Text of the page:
Coalition pledges to stick with Labour planning tariff after all

The government is to jettison a Tory pre-election promise to scrap Labour’s planned Community Infrastructure Levy, decentralisation minister Greg Clark admitted today.

Clark said that the government will instead reform the existing proposals, which will see developers charged a tariff by local councils on every home built in their area. The levy, above and beyond developers obligations under section 106 agreements, will go toward paying for infrastructure in the local area.

Under the Coalition plans, however, a proportion of the money will be set aside for neighbourhood groups to spend as they see fit. Councils will decide the rate of the levy, as well as set the payment deadlines for the tariff.

Payments in kind of any value will now be accepted, with Labour having proposed a £50,000 minimum threshold. The levy will only apply to housing developments of more than 100 sq m.

Decentralisation Minister Greg Clark said the decision would allow communities to reap the benefits of new development in their area, while also providing certainty for industry.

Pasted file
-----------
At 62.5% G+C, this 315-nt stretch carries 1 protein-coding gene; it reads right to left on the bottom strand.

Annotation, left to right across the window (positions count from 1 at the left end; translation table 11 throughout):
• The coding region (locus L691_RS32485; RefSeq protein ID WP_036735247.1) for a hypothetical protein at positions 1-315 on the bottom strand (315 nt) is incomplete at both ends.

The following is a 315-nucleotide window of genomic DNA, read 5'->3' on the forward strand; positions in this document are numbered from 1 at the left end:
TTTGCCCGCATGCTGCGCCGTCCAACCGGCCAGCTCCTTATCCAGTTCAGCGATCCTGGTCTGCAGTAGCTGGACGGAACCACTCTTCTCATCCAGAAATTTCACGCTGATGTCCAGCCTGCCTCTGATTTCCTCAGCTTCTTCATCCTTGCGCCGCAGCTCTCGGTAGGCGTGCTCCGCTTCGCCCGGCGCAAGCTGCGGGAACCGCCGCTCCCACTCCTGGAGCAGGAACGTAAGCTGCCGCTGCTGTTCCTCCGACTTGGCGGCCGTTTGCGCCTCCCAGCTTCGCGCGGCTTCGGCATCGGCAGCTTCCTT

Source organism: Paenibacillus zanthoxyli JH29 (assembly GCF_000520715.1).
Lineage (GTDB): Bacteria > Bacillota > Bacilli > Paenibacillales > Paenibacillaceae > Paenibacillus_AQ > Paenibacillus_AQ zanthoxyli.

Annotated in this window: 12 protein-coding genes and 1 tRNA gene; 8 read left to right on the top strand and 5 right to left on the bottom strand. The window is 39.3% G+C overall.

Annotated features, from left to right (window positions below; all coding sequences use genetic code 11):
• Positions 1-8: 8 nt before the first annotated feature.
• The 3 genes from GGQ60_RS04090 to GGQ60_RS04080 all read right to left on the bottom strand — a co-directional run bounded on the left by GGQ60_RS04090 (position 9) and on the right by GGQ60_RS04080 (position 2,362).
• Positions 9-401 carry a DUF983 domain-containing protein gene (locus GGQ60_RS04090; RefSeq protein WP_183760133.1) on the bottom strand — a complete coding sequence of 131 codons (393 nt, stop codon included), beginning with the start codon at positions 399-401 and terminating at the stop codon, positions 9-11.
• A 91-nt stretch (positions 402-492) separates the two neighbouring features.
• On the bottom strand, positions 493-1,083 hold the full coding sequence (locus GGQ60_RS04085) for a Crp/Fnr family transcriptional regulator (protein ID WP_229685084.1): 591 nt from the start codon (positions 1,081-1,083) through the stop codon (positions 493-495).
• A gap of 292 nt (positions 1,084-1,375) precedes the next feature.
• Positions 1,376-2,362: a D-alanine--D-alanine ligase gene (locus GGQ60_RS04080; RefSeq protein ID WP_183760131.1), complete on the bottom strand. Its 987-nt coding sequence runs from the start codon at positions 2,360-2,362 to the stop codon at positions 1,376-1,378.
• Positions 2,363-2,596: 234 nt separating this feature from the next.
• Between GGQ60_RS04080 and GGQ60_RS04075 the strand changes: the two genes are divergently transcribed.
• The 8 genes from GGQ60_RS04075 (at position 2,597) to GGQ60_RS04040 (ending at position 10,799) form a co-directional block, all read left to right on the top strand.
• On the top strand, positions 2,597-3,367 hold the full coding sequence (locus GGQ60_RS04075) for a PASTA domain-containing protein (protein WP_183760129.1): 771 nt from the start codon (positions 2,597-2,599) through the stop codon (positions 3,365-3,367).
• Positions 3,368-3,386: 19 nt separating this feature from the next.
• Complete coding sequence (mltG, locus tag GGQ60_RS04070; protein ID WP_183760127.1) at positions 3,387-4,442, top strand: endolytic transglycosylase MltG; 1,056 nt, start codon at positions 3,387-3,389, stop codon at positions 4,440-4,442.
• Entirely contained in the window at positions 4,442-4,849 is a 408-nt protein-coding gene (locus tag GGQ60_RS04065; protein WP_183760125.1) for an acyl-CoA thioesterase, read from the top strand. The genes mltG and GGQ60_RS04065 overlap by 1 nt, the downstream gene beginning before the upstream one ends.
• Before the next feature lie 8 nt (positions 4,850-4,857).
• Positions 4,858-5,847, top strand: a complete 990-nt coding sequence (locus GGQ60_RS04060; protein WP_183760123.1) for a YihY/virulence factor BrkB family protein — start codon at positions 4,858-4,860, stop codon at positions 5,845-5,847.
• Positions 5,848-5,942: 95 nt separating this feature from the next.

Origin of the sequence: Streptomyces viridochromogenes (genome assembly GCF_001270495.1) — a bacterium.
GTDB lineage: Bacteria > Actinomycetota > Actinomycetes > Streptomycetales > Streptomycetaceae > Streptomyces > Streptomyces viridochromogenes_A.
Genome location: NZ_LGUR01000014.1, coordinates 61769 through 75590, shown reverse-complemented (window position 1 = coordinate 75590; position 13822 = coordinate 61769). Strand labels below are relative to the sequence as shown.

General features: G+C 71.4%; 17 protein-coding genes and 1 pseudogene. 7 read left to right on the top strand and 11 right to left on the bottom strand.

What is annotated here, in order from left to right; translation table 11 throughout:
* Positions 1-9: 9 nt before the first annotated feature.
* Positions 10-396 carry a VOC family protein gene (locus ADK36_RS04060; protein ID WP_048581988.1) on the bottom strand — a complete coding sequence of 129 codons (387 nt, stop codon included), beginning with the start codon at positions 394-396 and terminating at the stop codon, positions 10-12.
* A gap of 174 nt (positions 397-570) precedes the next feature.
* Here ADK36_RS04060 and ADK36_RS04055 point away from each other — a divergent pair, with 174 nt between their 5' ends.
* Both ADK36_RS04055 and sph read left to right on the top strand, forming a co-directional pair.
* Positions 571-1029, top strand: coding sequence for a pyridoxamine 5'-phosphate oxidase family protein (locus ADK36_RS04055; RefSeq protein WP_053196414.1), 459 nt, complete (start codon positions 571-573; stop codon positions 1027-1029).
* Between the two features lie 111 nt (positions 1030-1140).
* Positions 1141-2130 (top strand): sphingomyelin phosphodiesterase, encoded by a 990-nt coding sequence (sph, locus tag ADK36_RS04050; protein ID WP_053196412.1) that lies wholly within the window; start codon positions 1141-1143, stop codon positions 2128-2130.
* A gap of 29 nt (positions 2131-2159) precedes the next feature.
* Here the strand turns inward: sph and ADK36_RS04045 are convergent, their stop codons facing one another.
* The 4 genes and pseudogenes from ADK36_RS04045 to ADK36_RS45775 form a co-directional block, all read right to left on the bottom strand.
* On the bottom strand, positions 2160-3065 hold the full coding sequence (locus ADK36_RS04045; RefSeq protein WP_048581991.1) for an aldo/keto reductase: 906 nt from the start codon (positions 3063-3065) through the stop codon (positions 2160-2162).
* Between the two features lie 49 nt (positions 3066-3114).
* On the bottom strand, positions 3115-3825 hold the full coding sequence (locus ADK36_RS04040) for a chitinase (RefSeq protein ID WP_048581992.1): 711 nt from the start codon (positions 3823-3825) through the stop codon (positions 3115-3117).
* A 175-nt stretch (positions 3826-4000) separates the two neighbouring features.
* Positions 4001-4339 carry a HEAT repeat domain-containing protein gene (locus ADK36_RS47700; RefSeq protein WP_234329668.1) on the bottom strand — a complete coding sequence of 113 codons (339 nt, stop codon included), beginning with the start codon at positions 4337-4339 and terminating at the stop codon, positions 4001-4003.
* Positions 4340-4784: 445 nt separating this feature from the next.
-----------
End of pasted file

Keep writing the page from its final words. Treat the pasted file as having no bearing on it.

He said: “Too little of the benefits of development go to local communities, and our ambition is to correct that with a reformed levy under genuine local control. Neighbourhoods will now get a direct cut of the cash paid by developers to councils - to spend how they wish to benefit the community, from parks and schools to roads, playgrounds and cycle paths.

Peter Weatherhead, director of development consulting at global real estate services firm DTZ, said the move was an “about-face” by the government and seemed to contradict itself. He said: “The retention of the Community Infrastructure Levy (CIL) represents a significant policy shift, as the Tory Open Source Planning paper had promised to replace CIL with a locally derived tariff system.

“Although the two would not differ greatly in principle, the assumption was that tariffs would not have to go through the procedural hoops introduced as part of the procedures necessary for a local authority to adopt CIL. The move to keep CIL may therefore mean that developers have to deal with even more bureaucracy.”



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